A longtime lecturer in Dogmatic Theology at Maynooth, Fr Martin Henry has described the Infancy Narratives of the Gospels as fictions.
The longtime lecturer in Maynooth Pontifical University has, I believe been bamboozeling students for years with Japanese poetry and references to Neitzche.
I see, very appropriately that one of his books are entitled, 'On not understanding God (1997) and another is
Tangents: Essays and Reflections ( 2008).
Very appropriate. In my opinion, Fr Henry is an agnostic who does not believe very much of what the Catholic Church believes. It is a scandal that such a lecturer has been allowed to teach at Maynooth for years.
When people seek why Maynooth turns out such a stream of theological illiterates, they won't have to look far past Fr Henry for an answer.
Madam, - I wonder if Prof Brian Arkins is missing the point of the Nativity stories in the Gospels? The facts he states are not in dispute. But what may be in dispute is his interpretation of the Gospels as a literary genre.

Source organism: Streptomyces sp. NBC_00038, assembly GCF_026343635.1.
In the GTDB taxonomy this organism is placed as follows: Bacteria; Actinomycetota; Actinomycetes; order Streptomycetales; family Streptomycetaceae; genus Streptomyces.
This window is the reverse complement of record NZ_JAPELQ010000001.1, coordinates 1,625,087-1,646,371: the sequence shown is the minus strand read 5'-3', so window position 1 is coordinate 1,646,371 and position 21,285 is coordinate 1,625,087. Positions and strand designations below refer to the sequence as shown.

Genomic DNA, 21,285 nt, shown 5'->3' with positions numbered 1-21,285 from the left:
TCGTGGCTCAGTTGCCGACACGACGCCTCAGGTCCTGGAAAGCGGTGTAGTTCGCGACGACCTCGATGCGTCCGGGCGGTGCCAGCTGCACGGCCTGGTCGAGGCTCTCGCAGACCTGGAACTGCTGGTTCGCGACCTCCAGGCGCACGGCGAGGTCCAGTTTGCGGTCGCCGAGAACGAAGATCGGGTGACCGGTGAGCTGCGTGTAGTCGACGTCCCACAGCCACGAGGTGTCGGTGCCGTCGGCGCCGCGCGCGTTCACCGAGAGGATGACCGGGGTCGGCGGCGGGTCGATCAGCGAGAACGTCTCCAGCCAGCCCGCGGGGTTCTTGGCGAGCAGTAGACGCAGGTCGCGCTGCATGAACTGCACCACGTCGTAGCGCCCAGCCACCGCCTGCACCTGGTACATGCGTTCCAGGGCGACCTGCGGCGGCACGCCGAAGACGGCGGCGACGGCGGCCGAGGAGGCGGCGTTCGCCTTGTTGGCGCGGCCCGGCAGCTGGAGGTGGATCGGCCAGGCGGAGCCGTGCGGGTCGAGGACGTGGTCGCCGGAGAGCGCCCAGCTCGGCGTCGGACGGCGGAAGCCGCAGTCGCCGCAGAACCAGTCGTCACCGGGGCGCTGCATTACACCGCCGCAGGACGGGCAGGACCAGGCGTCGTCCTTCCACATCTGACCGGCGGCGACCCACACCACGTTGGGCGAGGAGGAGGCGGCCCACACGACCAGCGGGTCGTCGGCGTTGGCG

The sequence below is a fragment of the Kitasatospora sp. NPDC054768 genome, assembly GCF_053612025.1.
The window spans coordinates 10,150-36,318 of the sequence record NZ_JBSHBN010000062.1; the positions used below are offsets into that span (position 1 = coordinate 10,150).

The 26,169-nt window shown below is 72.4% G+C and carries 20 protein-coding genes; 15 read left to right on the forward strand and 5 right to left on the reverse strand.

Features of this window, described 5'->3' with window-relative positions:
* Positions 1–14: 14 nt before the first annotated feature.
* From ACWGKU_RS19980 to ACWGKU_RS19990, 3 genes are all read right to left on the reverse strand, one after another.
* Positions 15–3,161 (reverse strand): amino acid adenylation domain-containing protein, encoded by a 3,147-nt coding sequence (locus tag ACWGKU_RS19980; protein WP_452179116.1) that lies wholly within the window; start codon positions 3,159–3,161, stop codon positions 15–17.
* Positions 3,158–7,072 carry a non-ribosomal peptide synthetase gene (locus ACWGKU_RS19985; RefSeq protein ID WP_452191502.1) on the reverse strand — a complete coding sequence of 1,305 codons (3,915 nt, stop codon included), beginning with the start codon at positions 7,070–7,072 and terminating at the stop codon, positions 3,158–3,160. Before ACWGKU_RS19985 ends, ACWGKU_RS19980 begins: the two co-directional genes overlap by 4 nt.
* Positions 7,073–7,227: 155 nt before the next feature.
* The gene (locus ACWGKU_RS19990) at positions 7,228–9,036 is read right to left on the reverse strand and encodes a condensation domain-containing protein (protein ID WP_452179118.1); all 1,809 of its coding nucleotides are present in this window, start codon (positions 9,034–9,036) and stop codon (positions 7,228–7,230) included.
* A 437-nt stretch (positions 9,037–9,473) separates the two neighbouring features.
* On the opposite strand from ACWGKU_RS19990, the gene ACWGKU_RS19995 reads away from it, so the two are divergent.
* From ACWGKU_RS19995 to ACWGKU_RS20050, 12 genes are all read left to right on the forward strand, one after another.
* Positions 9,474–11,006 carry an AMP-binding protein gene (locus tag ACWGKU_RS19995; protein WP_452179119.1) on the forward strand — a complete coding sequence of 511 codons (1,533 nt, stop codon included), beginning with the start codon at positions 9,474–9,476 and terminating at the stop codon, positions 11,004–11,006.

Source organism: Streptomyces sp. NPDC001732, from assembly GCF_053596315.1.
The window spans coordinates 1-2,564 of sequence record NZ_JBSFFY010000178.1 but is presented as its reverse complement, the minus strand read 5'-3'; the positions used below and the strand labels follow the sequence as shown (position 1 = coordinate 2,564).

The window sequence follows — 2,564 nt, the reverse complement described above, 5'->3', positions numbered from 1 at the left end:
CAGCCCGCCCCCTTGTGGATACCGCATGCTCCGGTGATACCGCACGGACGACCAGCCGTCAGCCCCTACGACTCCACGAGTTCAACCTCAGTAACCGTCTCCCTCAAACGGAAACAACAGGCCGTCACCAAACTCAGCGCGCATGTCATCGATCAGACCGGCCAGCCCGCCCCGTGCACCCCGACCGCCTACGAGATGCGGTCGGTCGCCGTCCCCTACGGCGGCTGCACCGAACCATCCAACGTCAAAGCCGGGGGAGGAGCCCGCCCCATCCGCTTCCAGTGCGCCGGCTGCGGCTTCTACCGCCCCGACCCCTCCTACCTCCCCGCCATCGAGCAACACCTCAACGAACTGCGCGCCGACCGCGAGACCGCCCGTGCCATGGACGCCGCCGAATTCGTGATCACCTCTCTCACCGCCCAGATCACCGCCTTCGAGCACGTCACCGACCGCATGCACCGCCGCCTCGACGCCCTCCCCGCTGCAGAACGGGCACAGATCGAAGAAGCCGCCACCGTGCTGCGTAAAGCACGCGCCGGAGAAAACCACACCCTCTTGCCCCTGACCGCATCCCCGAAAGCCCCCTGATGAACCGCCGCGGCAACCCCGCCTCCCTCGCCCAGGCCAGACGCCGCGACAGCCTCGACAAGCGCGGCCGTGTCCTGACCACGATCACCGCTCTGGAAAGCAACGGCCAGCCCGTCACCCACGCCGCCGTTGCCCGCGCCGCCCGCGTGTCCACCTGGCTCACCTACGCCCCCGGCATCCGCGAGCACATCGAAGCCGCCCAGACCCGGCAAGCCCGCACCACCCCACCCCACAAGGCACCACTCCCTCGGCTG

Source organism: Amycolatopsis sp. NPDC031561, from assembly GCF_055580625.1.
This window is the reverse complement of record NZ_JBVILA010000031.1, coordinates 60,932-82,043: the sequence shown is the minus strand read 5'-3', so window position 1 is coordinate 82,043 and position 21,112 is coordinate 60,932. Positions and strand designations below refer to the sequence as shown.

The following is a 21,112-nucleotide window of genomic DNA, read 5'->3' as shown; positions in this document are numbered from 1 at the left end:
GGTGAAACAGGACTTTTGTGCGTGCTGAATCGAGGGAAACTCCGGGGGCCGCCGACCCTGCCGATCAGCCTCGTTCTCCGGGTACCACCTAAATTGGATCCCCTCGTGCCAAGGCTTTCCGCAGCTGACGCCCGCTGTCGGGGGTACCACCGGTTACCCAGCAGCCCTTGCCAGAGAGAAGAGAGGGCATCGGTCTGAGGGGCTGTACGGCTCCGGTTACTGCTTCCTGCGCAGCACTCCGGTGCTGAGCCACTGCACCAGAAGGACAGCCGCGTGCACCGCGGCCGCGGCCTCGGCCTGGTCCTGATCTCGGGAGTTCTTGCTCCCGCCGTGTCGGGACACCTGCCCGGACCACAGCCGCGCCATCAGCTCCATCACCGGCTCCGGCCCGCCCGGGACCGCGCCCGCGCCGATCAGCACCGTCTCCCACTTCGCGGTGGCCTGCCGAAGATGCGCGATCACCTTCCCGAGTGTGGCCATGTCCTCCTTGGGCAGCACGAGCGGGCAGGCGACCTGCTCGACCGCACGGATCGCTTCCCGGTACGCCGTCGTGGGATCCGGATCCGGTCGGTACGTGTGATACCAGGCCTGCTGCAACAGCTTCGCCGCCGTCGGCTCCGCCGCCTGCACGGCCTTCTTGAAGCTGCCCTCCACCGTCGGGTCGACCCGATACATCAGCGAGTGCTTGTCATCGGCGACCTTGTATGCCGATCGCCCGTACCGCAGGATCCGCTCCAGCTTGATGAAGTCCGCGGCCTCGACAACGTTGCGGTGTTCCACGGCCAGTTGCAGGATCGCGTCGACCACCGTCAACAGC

I find Morna Hooker's book Beginnings: Keys that Open the Gospelsmore enlightening than Prof Arkins's array of petits faits vrais on the point of Matthew's and Luke's opening narratives. Of course they are fictions - what else do you expect religious poetry to be? But being fiction isn't the same thing as being fraudulent, false or meaningless - or, worse still, well-meaning. Nor need fictions be without allusion to "real" places and events, though that is not their "point".
The 18th-century champions of the European Enlightenment were reluctant to go beyond the "hard facts" of history - as, curiously enough, are contemporary fundamentalists. Prof Arkins is certainly doing his bit to try to drag little Ireland, kicking and screaming, into the 18th century. But who wants to live in the 18th century? - Yours, etc,
Lecturer in Dogmatic Theology,
St Patrick's College,
Maynooth, Co Kildare.
Irish Times Thursday 24th Dec 08.